The Securities and Exchange Commission has apparently adopted a zero-tolerance policy for companies that don’t cooperate with its investigations.
Actions against two companies this week appeared to reveal the trend. As part of a settled enforcement action announced yesterday, for example, the commission fined Banc of America Securities $10 million — the largest fine ever levied by the SEC against a company for “willfully” failing to produce documents in an SEC probe, according to Bloomberg.
The SEC had charged that the financial giant was not responsive to the agency’s requests while it was conducting a probe. BAS “repeatedly failed to promptly furnish documents requested by the staff, provided misinformation concerning the availability and production status of such documents, and engaged in dilatory tactics that delayed the investigation,” the commission charged.
The commission’s actions stemmed from BAS’s alleged violation of record-keeping and access requirements of the securities laws. The violations allegedly occurred while the commission was looking into whether the firm traded securities in companies prior to issuing research on those companies.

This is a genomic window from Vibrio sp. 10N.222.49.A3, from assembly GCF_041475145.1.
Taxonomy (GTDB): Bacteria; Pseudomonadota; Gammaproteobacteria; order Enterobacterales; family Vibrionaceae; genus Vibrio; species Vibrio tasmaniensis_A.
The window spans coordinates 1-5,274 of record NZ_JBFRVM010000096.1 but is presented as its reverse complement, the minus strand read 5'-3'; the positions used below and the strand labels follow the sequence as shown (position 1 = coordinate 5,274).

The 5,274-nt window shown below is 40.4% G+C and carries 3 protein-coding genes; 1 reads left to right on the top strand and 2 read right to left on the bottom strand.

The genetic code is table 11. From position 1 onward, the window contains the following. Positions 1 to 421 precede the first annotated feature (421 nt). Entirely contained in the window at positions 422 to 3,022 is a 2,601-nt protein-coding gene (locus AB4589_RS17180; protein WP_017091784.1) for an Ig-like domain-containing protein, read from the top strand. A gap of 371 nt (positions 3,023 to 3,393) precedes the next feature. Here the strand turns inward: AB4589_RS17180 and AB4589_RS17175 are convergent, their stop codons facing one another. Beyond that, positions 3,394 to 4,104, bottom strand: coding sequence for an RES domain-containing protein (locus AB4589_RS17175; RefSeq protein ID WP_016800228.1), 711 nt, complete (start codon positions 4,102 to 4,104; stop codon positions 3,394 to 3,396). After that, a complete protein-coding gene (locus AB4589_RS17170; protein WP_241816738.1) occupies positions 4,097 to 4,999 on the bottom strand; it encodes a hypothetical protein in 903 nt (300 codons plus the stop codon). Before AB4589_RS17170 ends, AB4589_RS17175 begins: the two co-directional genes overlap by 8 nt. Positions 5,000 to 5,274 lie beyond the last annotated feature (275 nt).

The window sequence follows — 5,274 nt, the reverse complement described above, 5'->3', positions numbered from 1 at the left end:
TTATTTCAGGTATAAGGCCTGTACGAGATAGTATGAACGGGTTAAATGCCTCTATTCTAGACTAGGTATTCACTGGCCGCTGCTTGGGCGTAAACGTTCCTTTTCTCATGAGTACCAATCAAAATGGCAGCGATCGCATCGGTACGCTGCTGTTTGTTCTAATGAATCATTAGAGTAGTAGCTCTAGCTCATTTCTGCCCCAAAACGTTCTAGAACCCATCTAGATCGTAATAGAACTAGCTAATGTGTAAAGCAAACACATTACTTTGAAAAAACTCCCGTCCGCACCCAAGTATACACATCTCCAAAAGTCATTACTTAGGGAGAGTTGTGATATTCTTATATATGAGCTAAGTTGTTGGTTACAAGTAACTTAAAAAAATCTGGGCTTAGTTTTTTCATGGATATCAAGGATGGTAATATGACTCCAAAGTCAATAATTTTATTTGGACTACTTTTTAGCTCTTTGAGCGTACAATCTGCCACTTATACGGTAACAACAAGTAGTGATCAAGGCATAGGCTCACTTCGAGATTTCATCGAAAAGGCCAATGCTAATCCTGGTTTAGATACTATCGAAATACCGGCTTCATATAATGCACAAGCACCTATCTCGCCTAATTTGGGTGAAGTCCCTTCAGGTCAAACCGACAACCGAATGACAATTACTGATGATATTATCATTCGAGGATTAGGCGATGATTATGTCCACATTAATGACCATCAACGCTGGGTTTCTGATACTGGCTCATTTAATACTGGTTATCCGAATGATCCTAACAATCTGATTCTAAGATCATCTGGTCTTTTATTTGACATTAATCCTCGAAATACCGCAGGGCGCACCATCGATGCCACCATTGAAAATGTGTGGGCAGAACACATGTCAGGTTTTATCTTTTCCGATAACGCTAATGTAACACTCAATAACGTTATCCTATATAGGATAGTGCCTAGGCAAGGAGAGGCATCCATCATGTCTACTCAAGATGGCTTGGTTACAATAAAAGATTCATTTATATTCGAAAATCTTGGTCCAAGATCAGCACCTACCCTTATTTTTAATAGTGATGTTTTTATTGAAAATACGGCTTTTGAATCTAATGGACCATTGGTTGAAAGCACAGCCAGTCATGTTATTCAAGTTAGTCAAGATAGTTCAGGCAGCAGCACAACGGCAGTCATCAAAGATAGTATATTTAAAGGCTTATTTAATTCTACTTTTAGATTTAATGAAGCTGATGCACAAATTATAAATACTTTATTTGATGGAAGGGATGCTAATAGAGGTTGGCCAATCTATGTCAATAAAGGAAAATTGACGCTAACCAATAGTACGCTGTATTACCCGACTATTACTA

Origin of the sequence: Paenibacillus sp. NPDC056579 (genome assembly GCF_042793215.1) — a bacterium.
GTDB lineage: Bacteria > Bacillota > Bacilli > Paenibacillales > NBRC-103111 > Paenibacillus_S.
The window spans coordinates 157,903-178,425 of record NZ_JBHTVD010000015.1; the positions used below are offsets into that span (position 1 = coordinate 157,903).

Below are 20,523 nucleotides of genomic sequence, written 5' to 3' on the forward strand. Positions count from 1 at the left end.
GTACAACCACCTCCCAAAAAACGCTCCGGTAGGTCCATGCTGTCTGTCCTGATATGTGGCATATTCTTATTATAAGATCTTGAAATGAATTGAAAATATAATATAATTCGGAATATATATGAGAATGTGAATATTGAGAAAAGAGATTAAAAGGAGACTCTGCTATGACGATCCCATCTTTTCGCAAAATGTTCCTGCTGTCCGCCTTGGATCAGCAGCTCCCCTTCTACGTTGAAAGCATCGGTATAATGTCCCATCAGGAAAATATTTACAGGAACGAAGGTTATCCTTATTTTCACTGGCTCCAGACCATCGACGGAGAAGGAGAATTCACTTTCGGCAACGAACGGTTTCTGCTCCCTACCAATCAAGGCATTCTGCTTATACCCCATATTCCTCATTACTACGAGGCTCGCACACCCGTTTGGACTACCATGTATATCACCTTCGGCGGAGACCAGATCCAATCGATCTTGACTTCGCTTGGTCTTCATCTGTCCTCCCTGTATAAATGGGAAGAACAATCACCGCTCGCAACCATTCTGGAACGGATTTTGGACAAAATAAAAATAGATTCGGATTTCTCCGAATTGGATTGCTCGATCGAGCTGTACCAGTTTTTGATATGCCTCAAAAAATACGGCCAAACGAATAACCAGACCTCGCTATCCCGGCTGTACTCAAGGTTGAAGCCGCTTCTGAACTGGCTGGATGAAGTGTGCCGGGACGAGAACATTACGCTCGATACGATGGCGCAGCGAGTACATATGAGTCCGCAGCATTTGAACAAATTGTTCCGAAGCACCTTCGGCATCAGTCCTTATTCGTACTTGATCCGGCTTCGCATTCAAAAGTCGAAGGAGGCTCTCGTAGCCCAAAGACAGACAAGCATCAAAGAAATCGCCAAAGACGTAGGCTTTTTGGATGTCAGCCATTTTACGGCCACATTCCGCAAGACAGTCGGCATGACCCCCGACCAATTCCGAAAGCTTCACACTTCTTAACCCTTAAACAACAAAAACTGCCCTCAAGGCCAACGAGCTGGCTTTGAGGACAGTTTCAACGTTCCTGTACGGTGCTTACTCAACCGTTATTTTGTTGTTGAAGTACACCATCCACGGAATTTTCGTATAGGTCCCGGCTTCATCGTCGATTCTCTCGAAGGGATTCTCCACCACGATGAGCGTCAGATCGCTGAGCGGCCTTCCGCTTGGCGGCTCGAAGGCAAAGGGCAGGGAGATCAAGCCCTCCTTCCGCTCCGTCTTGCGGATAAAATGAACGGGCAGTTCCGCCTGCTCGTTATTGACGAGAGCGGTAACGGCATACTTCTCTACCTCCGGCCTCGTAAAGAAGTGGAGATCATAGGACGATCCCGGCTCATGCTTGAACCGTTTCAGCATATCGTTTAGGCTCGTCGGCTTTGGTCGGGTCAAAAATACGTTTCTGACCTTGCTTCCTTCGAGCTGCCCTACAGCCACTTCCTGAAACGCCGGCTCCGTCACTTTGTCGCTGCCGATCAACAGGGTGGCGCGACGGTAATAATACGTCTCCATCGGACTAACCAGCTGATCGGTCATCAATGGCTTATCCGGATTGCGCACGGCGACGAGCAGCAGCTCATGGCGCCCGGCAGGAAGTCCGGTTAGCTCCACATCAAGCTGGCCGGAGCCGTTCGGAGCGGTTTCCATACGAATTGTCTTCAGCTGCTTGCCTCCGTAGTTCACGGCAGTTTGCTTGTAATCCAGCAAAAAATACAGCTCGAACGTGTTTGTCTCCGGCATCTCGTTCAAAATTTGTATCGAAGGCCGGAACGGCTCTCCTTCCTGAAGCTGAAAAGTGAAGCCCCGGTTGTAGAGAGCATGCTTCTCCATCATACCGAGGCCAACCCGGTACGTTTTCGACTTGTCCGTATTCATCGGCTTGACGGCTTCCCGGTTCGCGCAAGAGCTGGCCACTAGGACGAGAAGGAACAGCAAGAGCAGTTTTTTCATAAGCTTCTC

“Today’s action makes clear that we will not tolerate unreasonable delay in responding to our inquiries and will act aggressively to protect the integrity of the Commission’s investigative processes,” said Stephen Cutler, director of the commission’s Division of Enforcement.
Earlier this week, in a matter that bears some similarity to the BAS action, the SEC applied to a U.S. District Court for an order to enforce investigative subpoenas served on Amerco, which it says hasn’t cooperated with the regulatory agency’s investigation into possible violations of federal securities laws.
In its action against BAS, which neither admitted to or denied the SEC’s findings, the commission charged that the company was tardy in producing E-mail, compliance reviews, and compliance and supervision records concerning the personal trading activities of a former senior employee. “When questioned about certain production failures and delays, BAS provided the staff with misinformation concerning the availability and the production status of such documents, and engaged in dilatory tactics that delayed the investigation,” the commission charged.
BAS spokesperson Shirley Norton told Reuters that the company had taken the issue seriously and put in place a number of measures designed to improve its ability to respond “to this and other regulatory inquiries.” She said the company believes the problems addressed by the SEC in the settlement are isolated.